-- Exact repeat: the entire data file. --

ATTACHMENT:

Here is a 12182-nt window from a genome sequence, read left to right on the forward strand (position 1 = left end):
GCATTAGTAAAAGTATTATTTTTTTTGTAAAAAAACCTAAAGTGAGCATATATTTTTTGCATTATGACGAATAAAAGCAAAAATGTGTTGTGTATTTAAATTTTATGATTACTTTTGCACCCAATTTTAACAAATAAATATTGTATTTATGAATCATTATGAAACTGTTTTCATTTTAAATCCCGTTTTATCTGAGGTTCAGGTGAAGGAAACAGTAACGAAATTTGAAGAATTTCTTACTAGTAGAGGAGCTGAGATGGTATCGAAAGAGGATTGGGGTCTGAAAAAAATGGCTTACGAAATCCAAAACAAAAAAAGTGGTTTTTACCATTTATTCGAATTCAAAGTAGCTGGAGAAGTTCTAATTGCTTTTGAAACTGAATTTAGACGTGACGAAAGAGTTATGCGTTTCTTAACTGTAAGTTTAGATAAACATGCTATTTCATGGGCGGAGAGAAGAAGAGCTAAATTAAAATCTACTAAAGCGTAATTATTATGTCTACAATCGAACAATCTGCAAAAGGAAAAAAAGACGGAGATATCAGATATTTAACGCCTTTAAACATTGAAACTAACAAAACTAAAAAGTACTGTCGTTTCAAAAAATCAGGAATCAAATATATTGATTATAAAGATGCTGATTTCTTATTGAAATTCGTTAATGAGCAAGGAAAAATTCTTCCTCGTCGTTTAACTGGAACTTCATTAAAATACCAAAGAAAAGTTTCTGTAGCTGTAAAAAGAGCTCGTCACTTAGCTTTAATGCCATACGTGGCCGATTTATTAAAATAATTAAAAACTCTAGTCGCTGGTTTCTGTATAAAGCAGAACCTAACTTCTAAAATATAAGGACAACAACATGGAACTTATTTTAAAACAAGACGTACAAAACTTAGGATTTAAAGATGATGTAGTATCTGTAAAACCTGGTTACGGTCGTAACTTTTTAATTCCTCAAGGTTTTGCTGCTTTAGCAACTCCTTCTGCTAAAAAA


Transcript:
Here is a 12182-nt window from a genome sequence, read left to right on the forward strand (position 1 = left end):
GCATTAGTAAAAGTATTATTTTTTTTGTAAAAAAACCTAAAGTGAGCATATATTTTTTGCATTATGACGAATAAAAGCAAAAATGTGTTGTGTATTTAAATTTTATGATTACTTTTGCACCCAATTTTAACAAATAAATATTGTATTTATGAATCATTATGAAACTGTTTTCATTTTAAATCCCGTTTTATCTGAGGTTCAGGTGAAGGAAACAGTAACGAAATTTGAAGAATTTCTTACTAGTAGAGGAGCTGAGATGGTATCGAAAGAGGATTGGGGTCTGAAAAAAATGGCTTACGAAATCCAAAACAAAAAAAGTGGTTTTTACCATTTATTCGAATTCAAAGTAGCTGGAGAAGTTCTAATTGCTTTTGAAACTGAATTTAGACGTGACGAAAGAGTTATGCGTTTCTTAACTGTAAGTTTAGATAAACATGCTATTTCATGGGCGGAGAGAAGAAGAGCTAAATTAAAATCTACTAAAGCGTAATTATTATGTCTACAATCGAACAATCTGCAAAAGGAAAAAAAGACGGAGATATCAGATATTTAACGCCTTTAAACATTGAAACTAACAAAACTAAAAAGTACTGTCGTTTCAAAAAATCAGGAATCAAATATATTGATTATAAAGATGCTGATTTCTTATTGAAATTCGTTAATGAGCAAGGAAAAATTCTTCCTCGTCGTTTAACTGGAACTTCATTAAAATACCAAAGAAAAGTTTCTGTAGCTGTAAAAAGAGCTCGTCACTTAGCTTTAATGCCATACGTGGCCGATTTATTAAAATAATTAAAAACTCTAGTCGCTGGTTTCTGTATAAAGCAGAACCTAACTTCTAAAATATAAGGACAACAACATGGAACTTATTTTAAAACAAGACGTACAAAACTTAGGATTTAAAGATGATGTAGTATCTGTAAAACCTGGTTACGGTCGTAACTTTTTAATTCCTCAAGGTTTTGCTGCTTTAGCAACTCCTTCTGCTAAAAAA